Wednesday, April 1, 2015

Lady Thor: The Case For Jane Foster

In Marvel Comics' "Journey Into Mystery" Issue 83, written by Stan Lee and published in August 1962, Don Blake picks up a gnarled wooden walking stick. The stick transforms into a hammer, and he transforms into the Norse god Thor. While thrilled to have overcome his handicapped status, and wield this new power, he ponders how his life will change.

He sits down on the grass, sets down the hammer, and recalls what he knows of the apparently-not-so-mythological god.

Moments later, he discovers he has returned to his normal frail self. The hammer Mjolnir has likewise changed back into a walking stick. He wonders what caused him to revert to a powerless handicapped man. Then he thinks back to the inscription on the head of the hammer.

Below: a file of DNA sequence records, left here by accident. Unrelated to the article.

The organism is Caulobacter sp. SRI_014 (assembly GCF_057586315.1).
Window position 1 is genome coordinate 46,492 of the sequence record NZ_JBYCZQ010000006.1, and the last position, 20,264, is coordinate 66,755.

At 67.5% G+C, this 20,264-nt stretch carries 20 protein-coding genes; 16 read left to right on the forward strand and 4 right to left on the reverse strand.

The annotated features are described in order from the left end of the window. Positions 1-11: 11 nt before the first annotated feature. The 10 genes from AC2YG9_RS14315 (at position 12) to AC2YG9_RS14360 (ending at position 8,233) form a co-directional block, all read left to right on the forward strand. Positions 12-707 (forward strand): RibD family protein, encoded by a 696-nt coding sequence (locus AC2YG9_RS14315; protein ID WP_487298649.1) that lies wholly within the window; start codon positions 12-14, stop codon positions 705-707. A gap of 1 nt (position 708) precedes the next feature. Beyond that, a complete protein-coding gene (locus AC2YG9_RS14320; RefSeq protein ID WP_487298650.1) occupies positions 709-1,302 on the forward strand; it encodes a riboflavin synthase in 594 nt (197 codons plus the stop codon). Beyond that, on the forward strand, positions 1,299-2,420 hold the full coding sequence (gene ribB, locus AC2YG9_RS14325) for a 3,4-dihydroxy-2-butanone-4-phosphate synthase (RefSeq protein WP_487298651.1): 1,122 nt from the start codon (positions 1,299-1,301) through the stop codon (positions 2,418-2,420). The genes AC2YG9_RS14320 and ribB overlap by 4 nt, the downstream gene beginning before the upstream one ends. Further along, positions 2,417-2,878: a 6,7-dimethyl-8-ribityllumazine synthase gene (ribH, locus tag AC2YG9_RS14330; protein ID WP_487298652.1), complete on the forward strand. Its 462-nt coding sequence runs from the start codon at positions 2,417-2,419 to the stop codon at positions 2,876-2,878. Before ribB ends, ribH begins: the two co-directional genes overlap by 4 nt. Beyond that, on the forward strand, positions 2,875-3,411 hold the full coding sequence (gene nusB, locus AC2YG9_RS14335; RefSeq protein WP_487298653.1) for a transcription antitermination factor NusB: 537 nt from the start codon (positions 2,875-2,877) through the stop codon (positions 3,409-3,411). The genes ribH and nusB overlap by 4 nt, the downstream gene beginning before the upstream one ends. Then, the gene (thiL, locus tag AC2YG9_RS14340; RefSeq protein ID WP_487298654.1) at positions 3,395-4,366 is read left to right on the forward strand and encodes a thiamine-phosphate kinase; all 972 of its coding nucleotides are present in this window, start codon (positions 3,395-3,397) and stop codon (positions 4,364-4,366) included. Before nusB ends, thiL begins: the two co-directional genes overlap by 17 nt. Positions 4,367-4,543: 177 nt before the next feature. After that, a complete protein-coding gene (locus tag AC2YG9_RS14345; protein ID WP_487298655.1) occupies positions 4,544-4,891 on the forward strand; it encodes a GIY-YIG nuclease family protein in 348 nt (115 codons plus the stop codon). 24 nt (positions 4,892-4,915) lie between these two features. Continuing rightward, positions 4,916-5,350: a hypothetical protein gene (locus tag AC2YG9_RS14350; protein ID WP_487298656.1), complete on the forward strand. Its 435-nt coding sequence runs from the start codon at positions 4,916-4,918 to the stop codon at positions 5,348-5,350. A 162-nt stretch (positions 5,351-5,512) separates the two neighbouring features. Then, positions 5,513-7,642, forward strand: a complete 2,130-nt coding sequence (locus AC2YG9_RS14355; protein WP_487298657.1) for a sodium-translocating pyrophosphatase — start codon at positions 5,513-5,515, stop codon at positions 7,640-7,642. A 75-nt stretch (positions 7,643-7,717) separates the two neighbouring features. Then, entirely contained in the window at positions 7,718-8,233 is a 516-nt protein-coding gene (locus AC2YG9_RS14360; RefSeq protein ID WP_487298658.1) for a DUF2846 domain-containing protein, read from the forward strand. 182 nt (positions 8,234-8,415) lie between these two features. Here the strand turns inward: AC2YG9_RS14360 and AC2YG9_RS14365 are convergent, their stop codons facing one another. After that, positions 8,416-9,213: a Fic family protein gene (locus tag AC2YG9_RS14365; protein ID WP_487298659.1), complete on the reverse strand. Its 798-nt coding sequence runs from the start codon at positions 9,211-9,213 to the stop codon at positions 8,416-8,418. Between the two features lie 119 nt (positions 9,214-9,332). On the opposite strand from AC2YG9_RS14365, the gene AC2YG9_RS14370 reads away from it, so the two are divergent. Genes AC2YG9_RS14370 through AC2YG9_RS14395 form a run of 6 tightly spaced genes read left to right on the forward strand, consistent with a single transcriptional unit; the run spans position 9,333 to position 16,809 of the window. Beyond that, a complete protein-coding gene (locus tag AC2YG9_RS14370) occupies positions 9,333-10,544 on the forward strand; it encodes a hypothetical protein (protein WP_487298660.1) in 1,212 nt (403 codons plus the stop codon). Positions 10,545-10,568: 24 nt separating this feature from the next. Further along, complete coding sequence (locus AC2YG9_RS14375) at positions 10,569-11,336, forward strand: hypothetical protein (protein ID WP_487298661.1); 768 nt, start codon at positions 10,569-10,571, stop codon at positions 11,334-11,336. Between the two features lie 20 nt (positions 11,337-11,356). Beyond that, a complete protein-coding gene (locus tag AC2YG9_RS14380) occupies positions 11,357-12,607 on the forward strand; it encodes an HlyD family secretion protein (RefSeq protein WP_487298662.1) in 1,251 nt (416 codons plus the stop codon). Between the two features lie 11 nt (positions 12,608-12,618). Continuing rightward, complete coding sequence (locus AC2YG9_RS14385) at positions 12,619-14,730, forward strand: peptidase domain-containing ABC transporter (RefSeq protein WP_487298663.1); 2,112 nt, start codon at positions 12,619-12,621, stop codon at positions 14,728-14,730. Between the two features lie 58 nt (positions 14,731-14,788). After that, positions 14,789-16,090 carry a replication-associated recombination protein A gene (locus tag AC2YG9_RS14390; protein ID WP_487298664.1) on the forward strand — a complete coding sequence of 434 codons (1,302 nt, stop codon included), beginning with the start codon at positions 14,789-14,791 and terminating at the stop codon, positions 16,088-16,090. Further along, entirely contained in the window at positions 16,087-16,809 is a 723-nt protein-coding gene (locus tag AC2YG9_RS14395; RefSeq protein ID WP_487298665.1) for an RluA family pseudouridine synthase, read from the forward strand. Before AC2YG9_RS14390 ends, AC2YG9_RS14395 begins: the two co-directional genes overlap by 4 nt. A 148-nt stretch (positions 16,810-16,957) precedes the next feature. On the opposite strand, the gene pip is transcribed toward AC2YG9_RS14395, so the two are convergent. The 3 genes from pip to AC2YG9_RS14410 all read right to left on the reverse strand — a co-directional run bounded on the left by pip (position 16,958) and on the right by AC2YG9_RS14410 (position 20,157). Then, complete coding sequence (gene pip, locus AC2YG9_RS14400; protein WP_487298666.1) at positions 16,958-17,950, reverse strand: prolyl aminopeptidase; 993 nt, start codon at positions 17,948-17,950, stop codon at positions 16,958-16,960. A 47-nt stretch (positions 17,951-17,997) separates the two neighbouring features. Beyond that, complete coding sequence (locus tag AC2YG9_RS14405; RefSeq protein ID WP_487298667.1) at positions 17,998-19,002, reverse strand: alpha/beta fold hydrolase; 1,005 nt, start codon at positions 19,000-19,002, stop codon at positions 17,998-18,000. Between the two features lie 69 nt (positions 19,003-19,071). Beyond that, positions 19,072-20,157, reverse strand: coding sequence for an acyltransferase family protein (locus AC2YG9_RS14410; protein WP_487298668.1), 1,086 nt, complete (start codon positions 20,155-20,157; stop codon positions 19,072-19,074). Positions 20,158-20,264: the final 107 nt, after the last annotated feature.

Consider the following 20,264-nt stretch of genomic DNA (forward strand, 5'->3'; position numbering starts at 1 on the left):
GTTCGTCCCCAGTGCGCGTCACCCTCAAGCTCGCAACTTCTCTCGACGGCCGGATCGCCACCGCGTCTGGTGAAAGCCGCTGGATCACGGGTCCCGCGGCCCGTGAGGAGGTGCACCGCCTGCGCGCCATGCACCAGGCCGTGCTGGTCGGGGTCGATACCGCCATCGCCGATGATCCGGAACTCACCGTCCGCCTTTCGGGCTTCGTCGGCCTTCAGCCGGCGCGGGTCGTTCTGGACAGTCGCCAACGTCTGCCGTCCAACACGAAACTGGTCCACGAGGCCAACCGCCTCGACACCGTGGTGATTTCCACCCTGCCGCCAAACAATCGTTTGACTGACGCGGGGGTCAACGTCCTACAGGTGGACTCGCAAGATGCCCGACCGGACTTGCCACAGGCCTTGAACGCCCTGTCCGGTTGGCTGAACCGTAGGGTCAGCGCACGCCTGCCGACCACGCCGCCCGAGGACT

When he touches the stick, he and the stick once more transform into Thor and Mjolnir. Obviously, he has a lot to learn, if he wishes to control and maintain his new persona. He practices using the hammer, and discovers powers most mortals could only dream of wielding. He also discovers a way to control his transformations.

Practice makes perfect, and soon Don Blake will be able to hold and use the walking stick without instantly transforming into Thor. A single tap on the ground is all that is needed to transform. However, in order to retain his appearance as Thor, he must not release Mjolnir, or sixty seconds later he will return to ordinary Donald Blake. Obviously, this wouldn't be a good thing to happen during battle.